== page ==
Yechezkel offers a similar idea, castigating Jerusalem for corruptions that exceed those of both Shomeron (the capital of the exiled northern kingdom of Israel) and Sodom:
Your elder sister was Shomeron, who, along with her daughters, settled to the left of you. Your younger sister, who is settled on your right, was Sodom, along with her daughters. You did not go in their ways and practice their abominations. Shortly after, you exceeded their corruptions in all of your ways! (Yechezkel 16:46-47).
Our verse appears to offer a humble admission of the nation’s egregious sins, yet this submissive posture seems oddly incompatible with this chapter. A litany of horror, saturated with outrage, drives this chapter forward, without pause to consider the cause or assume responsibility for the calamity. Perhaps for this reason, some biblical interpreters understand the words avon and chatat not as references to sin, but rather as references to punishment:
There is a chatat and an asham sacrifice, whose explanation is that they follow the sin and transgression. And [these words refer to] the unfortunate consequence [of sin]… And the meaning is that the evil that came upon Israel was greater than the evil that came upon Sodom… (Ibn Ezra, Eikha 4:6)
In this schema, this verse contains neither confession nor acknowledgement of culpability. It seeks solely to illustrate the severity of Jerusalem’s punishment, which eclipses even that of Sodom, often referred to as the archetype of a punished society. However, even without reinterpreting the words avon and chatat, the tenor of the verse does not appear to be confessional. The tone suggests grievance, and the main point of the verse is certainly Jerusalem’s harsh punishment.
Sodom and Jerusalem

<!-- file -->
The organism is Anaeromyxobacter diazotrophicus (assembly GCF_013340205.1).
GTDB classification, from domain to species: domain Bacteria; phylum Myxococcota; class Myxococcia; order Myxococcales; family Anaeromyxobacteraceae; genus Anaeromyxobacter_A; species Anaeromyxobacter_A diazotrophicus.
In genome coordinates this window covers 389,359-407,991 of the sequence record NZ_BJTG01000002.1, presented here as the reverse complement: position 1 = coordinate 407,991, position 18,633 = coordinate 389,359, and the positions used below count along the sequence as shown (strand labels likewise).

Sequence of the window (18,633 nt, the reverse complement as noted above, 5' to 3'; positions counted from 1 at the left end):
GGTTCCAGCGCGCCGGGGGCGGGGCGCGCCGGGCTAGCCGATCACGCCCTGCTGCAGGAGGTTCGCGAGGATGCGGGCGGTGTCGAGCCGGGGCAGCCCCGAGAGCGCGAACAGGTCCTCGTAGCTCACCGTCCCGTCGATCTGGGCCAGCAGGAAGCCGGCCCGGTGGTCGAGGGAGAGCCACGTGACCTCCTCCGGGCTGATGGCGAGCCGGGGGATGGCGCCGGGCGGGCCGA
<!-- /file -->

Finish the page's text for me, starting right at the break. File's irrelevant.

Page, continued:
The comparison to Sodom draws our attention to Jerusalem’s heinous crimes. After all, Sodom emerges as the Bible’s most pervasive example of how not to construct a society. Sodom is depicted as a city devoid of justice, a place where an entire town surrounds the house of Lot, demanding to rape his guests (Bereishit 19:4-5). When Lot attempts to deflect them, their response indicates their disdain for justice (mishpat): “Has one come here to live and he dares to judge (va-yishpot shafot)?” Less than ten righteous people dwell in Sodom; this dearth of virtuous residents seals its fate (Bereishit 18:20-33). Later, the prophet Yechezkel recalls Sodom’s societal iniquities:
Behold this was the sin of Sodom, your sister: She and her sisters had the arrogance of satiation of bread and untroubled tranquility. But she did not support the hand of the poor and needy. (Yechezkel 16:49)
Sodom’s prosperity and security does not foster generosity or consideration for the less fortunate. God decides to eradicate this entire society (Sodom and the surrounding communities), sprinkling the ruins with salt so that nothing can grow there. As far as the Bible is concerned, Sodom can produce nothing of value for the world.
Established as the antithesis of Sodom, God designates Jerusalem as a city of righteousness and justice (Yeshayahu 33:5). God Himself fills the city with justice and righteousness (Yeshayahu 1:21) and Jerusalem is positioned to disseminate God’s teachings to the world (Yeshayahu 2:2-3). For this reason, biblical commentators suggest that early kings of Jerusalem maintained the word Tzedek (meaning righteousness) as part of their royal name: